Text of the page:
Their symphony on the Spanish Trail was commissioned by the Spanish Trail Association, which has wanted to call more attention to what is sometimes considered "the southern Oregon Trail. "It connects Santa Fe to Cedar City," says Nelson, "and it was used by so many different cultures the Spanish explorers, the Native Americans, John C. Fremont, the Mormon pioneers. Our symphony has four movements, and each one concentrates on a different culture."
After the symphony premiered with the SUU orchestra in February 2006, Xun took it to China, where it was performed by the Hunan Symphony. He also guest-conducted it with the Ukraine Symphony.
It's exciting to get international play, the composers say. In fact, the symphony was so well received in China that they are now doing a CD, recorded by the China Philharmonic Symphony. "It will be called 'American Journey,' says McDonald, "and it will have the Spanish Trail Symphony, and then a piece called 'Tender Mercies' from our African symphony, and then some songs like 'Homeward Bound,' 'Come, Come Ye Saints' and 'If You Could Hie to Kolob.' We snuck in a few extra of our favorites."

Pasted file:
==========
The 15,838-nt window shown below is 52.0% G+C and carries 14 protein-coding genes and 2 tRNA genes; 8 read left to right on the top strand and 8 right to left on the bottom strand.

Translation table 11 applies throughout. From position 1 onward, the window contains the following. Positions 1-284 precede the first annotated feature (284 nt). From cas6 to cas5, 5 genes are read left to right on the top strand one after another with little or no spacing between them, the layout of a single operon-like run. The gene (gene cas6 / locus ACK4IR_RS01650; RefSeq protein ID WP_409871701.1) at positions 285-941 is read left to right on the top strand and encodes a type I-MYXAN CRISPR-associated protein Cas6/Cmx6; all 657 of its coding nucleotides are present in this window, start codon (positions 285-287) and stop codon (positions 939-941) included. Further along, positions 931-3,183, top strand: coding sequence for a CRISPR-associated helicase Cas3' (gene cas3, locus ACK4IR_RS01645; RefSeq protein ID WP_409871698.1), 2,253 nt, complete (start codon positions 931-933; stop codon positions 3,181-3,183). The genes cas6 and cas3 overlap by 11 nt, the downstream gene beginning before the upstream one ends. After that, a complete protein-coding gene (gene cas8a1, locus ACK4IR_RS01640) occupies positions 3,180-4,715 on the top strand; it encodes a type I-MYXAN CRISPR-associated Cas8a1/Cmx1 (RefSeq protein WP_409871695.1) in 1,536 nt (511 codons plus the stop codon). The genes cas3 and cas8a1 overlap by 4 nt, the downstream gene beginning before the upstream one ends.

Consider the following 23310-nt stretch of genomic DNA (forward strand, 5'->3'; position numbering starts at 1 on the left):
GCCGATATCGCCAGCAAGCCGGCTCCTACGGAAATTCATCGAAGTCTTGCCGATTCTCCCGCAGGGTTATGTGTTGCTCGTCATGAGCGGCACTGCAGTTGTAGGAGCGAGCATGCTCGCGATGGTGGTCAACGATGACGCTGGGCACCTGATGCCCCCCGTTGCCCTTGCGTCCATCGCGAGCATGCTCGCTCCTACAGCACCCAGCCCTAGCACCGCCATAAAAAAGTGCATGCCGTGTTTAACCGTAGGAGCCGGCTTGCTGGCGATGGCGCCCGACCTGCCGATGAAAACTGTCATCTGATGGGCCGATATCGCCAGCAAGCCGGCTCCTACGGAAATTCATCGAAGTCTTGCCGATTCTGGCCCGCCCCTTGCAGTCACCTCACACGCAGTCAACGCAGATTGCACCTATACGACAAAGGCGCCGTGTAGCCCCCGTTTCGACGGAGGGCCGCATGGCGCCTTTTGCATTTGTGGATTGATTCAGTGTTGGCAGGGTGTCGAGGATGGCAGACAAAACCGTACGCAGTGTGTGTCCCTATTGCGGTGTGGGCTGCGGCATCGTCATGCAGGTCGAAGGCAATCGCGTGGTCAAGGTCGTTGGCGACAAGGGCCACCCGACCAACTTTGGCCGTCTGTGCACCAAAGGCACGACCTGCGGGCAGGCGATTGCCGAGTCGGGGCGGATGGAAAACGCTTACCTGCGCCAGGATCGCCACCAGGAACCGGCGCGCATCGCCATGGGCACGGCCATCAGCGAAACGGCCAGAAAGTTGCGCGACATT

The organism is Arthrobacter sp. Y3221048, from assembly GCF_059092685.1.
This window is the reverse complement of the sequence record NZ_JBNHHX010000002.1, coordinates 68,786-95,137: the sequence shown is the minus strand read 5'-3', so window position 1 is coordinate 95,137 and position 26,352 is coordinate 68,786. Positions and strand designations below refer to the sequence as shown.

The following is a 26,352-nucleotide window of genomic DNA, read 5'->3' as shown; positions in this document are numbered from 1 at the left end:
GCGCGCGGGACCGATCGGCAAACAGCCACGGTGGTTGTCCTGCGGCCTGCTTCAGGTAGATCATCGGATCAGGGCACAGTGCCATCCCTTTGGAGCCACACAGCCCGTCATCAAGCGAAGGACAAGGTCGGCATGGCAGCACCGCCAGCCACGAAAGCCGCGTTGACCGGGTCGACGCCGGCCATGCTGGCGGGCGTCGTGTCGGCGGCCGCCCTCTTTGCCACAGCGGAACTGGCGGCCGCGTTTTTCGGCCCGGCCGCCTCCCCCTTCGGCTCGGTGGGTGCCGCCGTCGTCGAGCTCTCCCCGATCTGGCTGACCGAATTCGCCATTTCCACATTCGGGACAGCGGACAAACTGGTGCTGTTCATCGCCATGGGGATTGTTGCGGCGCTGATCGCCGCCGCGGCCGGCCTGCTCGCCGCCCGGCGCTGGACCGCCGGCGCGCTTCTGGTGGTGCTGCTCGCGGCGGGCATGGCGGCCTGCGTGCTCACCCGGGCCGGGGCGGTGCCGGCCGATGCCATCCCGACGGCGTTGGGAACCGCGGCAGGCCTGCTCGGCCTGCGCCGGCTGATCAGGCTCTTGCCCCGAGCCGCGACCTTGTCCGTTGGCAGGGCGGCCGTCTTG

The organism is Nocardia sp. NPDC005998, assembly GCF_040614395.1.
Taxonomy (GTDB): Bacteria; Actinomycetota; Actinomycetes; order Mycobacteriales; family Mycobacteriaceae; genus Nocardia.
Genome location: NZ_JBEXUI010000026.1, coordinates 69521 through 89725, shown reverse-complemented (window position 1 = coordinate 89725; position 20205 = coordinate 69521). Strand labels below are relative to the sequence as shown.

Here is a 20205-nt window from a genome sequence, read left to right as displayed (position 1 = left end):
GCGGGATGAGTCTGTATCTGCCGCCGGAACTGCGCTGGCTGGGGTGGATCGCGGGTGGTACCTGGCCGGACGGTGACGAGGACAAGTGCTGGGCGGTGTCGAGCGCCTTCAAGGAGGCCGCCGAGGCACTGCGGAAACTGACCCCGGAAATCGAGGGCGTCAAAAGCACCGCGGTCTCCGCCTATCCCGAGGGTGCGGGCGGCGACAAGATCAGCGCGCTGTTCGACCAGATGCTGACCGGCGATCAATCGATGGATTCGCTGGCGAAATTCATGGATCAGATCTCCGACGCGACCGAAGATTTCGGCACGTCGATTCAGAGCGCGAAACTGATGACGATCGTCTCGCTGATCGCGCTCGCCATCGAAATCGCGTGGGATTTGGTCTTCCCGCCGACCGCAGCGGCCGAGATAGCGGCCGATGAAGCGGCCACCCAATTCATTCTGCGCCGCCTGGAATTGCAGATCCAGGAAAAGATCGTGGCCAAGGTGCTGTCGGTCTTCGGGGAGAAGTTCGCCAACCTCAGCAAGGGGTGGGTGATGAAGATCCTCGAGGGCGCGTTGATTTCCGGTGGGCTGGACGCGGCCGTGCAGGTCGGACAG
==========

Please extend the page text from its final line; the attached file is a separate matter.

The recording of the CD was an amazing thing, the men say, that happened in a rather unexpected way. "The Philharmonic was on tour with the Olympic flame," explains McDonald, "but all the political unrest, the demonstrations about Tibet came up, and the orchestra was sent home. Xun just happened to be there, and he called to say they had a small window and they could do it now. Steve and I had planned to fly over, but it came up so quickly that we couldn't do that. But we sent the music over to Xun and he did it."
What is also interesting, they say, is that even though Xun thinks the country would benefit from religious music, the government does not. "In fact, they have a ban forbidding the major orchestras from playing religious music. But even though we have some hymn arrangements, because the focus was Americana, we got in under the wire. There is a lot of interest in the American West in China."
Although the "American Journey" CD will be released only in China, McDonald and Nelson were able to put some of the pieces recorded by the China Philharmonic on CDs that they have both recently released locally.